Beware of old radio recordings, transmitted to new discs by eager gramophone companies, convinced they will sell solely by the name of a prominent artist! They are not always up to the standard you have the right to expect from them. Martha Argerich, however, never makes you disappointed! Here are lovely Chopin recordings from the Berlin and Köln radios in the fifties and sixties, from a technical as well as an artistic point of view beautifully, not to say excitingly rendered. The Ballade no 1 in G minor originates from 1959 and is young Martha at her best och in her most riveting virtuoso manner, like a waterfall of tones in dazzling sunlight. The Etude in C sharp minor, op 10, no 4, is more, to go on with poetical metaphors, like a string of dew-drops, illuminated by a grass fire on the Argentinean Pampas. Of the two nocturnes, played here, the one in F major, op. 15, no 1 appears to have the strongest appeal in its magnificent outburst towards the end, an elemental force of joy and enthusiasm. According to the sleeve, The Ballade as well as the Etude are here recorded for the first time, adding essential contributions to the discography of Martha Argerich's. So are some of the mazurkas presented, and I think they are the most attractive numbers of the disc. They are played with an unusual rythmic verve, emphasizing their character of lively dances more than is normal in modern performances. They are simply stirring and captivating. Finally, the Sonata no 3 gives us an overwhelming version of this most majestic of Chopin's piano sonatas, with a not too celestial slow movement, and a Finale of youthful force and zest. I wouldn't be surprised if more than one listener will chose this record as the Disc of the Chopin Anniversary Year 2010!
A truly brilliant pianist caught at the pinnacle of her powers. Although the dynamic range of the recording is not perfect this is still a must have for Chopin lovers. Whilst many of the pieces are no strangers to her repertoire I have not heard her play all of these mazurkas previously and the second Nocturne Op 55 No 2 (the one in E Flat major/minor(?)) is truly beautiful if not quite as fluid as the famous one by Ignaz Friedman.
Five BRILLIANT Stars! True Argerich Chopin treasures from the Deutsche Grammophon vault celebrating The Frédéric Chopin Year! To hear Martha Argerich play is to hear someone walking among the giants. The 3 time Grammy-winning Argentinean classical piano virtuoso is considered one of our greatest living pianists: a true child prodigy mentored by some of the greats, who lives up to her reputation of genius by thinking each piece through, applying phenomenal technique, and then playing like it's her last performance of it. And this CD from DG catches her in 1959 (age 18) and 1967 (age 26), not only during her solo music phase but within 2 years of her double victory at age 16 of the Geneva and the Ferruccio Busoni International Competitions "within weeks of each other" in one instance, and within 2 years of winning the 7th International Frédérick Chopin Piano Competition in Warsaw, with special prizes given her for mazurkas and waltzes, in the other instance. The youthful Ms Argerich burns with a musical passion and intensity in these performances that makes Chopin's music leap off the pages.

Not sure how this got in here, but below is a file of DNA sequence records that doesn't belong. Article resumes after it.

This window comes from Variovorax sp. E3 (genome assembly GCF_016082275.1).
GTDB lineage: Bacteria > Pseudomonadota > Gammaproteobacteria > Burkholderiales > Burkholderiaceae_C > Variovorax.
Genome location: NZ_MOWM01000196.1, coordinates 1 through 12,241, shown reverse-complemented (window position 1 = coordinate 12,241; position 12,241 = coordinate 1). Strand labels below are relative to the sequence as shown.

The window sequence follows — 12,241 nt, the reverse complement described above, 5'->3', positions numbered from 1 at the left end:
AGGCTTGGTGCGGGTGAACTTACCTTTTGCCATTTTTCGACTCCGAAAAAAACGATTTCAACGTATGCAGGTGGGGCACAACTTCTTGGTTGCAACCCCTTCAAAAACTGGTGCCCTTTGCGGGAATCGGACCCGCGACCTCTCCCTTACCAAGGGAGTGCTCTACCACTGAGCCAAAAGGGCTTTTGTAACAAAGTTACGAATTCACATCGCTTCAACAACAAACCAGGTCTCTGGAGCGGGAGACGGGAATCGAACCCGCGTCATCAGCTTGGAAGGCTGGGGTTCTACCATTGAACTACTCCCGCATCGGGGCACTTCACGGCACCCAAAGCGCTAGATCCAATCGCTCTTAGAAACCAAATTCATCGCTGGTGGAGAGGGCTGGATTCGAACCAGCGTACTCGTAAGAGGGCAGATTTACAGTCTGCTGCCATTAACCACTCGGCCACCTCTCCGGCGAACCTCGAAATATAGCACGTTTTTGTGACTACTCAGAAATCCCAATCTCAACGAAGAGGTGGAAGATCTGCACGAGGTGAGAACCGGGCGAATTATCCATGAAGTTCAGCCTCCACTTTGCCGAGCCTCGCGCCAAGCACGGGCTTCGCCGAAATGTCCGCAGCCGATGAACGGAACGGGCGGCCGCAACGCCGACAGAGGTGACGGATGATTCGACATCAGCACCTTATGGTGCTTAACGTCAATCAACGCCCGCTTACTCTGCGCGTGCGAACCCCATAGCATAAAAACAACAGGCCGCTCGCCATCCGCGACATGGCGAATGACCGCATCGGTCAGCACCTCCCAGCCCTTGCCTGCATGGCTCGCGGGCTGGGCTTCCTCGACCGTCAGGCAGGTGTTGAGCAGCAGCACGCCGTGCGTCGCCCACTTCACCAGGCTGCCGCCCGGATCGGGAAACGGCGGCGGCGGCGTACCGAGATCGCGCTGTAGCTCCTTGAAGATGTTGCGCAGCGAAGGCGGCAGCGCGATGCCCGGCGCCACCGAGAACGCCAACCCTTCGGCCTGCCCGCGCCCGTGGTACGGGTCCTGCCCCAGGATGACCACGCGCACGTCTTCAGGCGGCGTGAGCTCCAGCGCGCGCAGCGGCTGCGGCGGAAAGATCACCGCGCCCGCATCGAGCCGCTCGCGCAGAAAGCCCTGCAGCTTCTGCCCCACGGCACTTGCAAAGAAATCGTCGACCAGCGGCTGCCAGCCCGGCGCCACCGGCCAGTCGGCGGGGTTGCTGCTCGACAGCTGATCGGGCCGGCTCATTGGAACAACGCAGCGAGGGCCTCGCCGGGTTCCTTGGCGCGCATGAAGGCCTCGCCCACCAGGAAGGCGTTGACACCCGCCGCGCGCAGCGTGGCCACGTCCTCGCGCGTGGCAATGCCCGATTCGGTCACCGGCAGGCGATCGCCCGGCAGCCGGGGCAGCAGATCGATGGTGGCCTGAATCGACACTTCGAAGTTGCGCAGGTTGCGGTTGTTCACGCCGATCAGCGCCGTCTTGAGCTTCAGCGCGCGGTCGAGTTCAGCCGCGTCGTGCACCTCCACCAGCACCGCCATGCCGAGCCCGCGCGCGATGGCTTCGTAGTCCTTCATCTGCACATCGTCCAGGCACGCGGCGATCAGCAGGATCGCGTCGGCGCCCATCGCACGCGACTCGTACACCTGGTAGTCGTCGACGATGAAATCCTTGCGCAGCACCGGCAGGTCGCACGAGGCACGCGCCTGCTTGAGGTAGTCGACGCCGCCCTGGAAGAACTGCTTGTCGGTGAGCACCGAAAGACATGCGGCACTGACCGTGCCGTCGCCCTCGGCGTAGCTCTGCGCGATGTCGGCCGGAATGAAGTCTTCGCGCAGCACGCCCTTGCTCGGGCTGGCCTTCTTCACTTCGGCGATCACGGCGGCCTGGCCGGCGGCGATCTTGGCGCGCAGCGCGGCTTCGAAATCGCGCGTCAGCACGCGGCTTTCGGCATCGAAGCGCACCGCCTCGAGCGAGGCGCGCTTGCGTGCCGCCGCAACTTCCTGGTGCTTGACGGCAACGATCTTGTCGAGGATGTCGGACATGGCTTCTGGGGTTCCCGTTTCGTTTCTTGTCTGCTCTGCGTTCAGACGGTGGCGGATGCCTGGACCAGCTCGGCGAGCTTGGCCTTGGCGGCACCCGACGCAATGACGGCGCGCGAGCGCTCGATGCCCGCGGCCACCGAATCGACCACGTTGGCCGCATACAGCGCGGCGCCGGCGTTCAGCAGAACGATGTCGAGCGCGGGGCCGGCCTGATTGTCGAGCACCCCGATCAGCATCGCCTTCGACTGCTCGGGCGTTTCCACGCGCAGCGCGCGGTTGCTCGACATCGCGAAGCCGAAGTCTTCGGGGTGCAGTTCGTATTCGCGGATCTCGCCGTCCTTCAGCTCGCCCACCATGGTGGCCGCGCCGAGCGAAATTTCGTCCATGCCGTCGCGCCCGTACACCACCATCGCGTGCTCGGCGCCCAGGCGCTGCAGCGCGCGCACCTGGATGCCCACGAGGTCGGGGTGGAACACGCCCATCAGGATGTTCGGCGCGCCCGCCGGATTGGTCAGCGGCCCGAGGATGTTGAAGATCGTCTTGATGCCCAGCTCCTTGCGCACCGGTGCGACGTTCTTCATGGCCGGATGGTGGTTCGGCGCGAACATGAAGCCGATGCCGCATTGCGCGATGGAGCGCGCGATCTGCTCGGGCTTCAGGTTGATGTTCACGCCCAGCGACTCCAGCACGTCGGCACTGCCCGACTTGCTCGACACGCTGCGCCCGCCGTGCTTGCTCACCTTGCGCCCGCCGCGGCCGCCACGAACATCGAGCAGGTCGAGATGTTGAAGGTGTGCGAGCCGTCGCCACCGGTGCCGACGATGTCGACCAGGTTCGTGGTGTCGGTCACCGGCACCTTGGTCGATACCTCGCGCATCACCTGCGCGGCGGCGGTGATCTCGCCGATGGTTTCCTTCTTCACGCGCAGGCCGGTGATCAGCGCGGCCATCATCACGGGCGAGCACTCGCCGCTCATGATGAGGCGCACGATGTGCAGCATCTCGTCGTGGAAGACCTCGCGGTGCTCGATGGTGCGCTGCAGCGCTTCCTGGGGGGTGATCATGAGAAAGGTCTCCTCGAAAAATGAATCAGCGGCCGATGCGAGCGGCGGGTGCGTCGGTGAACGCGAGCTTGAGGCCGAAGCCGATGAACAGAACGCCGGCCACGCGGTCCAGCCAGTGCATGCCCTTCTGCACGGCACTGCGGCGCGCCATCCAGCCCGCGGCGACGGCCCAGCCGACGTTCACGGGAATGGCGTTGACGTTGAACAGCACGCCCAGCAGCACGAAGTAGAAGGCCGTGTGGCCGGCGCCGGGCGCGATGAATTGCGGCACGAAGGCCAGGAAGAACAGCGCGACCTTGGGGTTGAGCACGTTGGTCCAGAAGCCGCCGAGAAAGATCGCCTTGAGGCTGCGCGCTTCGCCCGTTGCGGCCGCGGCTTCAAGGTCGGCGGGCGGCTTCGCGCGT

I have no 'best of the best' for this recording because it's all exceptional. Whether all of this is what Chopin wanted is debatable but he probably would have loved every note of it and she is very convincing. The performance of Ballade No. 1 in G minor, Opus 23 at age 18 is an incredible pianistic feat, laying it side by side with other top pianists, demonstrating 'the Argerich flair' that makes this artist so special: marvelous technique, heightened drama, and impeccable timing, all the more remarkable given her young age. This is followed 8 years later by a lightning, nuanced, performance of a teenaged Chopin's challenging Étude Opus 10, No. 4, in C sharp minor, B74 with Argerich exploding arpeggios in showers of notes as the piece ebbs and flows in ambidextrous intensity from hand to hand: clocking in at a cleanly-articulated, breathless 1:56. The Mazurka No. 36 in A minor, Opus 59, No 1; the Mazurka No. 38 in F sharp minor Opus 59 No.3; as well as the other Mazurkas and Nocturnes are both masterful and deeply emotional playing. But the Piano Sonata No.3 in B minor, Op.58, recorded live at the Hochschule fur Musik in Berlin, is the 'tour de force' of this CD, especially the Allegro maestoso, the fascinating Largo, and the stormy Finale with that last, long sizzling wall-to-wall arpeggio, all clearly demonstrating the fact that Argerich's mighty reach never exceeds her firm grasp. Recorded in great sound in four venues. Put this CD in a safe place. My Highest Recommendation. Five AMAZING Stars! (This review is based on an Amazon.com MP3 download; 64:16.)
Words are not enough to tell you of the beauty, magic and power of these particular pieces. Chopin was a genius for sure....but so is his musical interpreter, Martha Argerich. Don't take my word for it about these 'lost' recordings. I was so spell-bound, I couldn't do anything else until I got to the end of the CD.....despite the domestic scene of disruption unfolding all around me! If you listen to these recordings, you will be amazed, I assure you!